Burying Beetle (Nicrophorus spp.)
Detailing the identifying qualities of the Burying Beetle, including physical features and territorial reach.
Updated: 2/13/2018; Authored By Staff Writer; Content ©www.InsectIdentification.org
Burying Beetles are efficient consumers of small, dead vertebrates making them a critical part of the food web.
Adult Burying Beetles can bury a dead bird or small mammal, even going so far as to remove feathers or hair. The carcass is formed into a ball shape before females lay eggs on it. The beetle covers the carcass with soil or plant debris to help hide it from other things that eat away at decaying animals. Once its eggs hatch, the emerging larvae feed on the remains of the animal. In some species, the parents help feed the newly hatched larvae.
Burying Beetles are black with large red patches shaped like puzzle pieces on the elytra (wing covering). Antennae have large red clubs, or knobs at the tip. Adults feed on carrion themselves as well as rotting fruit and maggots. If disturbed, they can produce a raspy, buzzing sound that is similar to a bee. The noise comes from rubbing the abdomen against the elytra. That sound, and the alarming coloration, may help the Burying Beetle avoid conflicts with potential predators. The noise is also believed to be a call to newly hatched larvae to feed.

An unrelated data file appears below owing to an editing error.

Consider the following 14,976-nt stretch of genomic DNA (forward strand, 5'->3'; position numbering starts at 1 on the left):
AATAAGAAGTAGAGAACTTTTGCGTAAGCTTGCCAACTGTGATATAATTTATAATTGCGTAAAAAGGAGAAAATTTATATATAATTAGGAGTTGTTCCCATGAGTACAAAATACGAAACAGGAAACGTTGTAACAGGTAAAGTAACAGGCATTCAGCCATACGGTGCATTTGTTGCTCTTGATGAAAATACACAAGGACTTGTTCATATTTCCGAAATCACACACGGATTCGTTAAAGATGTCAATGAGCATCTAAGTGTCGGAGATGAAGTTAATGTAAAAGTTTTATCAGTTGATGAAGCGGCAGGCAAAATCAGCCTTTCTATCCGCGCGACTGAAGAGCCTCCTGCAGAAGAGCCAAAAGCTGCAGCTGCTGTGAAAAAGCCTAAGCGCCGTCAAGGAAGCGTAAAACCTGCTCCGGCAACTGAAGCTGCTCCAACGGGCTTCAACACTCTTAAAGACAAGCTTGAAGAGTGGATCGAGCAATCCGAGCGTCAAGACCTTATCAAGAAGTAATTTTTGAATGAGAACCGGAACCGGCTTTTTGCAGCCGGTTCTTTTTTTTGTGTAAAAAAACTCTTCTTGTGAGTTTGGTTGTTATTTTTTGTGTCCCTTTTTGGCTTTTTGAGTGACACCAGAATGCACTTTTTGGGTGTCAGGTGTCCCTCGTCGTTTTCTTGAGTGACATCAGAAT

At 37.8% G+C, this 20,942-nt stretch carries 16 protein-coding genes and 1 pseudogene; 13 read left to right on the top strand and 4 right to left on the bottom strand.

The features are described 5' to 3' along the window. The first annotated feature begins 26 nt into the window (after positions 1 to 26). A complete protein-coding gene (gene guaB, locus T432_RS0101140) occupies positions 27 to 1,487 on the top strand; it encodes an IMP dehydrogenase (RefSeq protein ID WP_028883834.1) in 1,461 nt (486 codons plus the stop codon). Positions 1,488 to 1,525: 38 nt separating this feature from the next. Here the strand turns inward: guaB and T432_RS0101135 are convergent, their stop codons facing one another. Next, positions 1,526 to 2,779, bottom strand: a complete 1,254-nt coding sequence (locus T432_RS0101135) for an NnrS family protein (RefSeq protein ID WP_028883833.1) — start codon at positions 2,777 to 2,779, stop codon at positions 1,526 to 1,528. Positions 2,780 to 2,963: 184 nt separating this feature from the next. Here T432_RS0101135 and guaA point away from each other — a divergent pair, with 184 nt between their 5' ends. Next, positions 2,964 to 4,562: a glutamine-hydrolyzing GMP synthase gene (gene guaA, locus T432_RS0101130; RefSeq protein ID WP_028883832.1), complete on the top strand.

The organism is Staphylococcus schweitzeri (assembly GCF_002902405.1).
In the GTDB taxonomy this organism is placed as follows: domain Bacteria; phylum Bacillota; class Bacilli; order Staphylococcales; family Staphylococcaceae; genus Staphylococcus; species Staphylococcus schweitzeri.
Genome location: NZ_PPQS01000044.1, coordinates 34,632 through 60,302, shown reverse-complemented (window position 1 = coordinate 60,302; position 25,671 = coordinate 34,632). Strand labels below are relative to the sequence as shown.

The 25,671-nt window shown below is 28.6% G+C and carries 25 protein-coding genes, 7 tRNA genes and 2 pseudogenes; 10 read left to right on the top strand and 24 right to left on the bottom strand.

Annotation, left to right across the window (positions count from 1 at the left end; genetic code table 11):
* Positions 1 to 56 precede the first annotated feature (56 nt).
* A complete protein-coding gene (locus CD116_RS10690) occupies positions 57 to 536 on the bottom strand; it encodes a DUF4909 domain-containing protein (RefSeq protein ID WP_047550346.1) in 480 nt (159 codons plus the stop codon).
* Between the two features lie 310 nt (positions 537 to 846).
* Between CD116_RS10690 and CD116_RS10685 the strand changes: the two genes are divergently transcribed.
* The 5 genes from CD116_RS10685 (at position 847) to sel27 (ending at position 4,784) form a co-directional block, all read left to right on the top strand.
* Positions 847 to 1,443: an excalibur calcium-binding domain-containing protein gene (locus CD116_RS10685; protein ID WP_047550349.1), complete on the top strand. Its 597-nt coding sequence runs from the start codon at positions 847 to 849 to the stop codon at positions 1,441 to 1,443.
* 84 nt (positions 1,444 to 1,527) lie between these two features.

Various species of Burying Beetle can be found in North America. Their habitat includes the floors of fields, meadows and forests (deciduous and mixed woods). Activity at night is more typical than daytime. Because they consume dead or rotting material at both life stages, Burying Beetles help return nutrients to the food web quickly. Their food source isn't fragrant or lovely, but their role in an ecosystem is essential.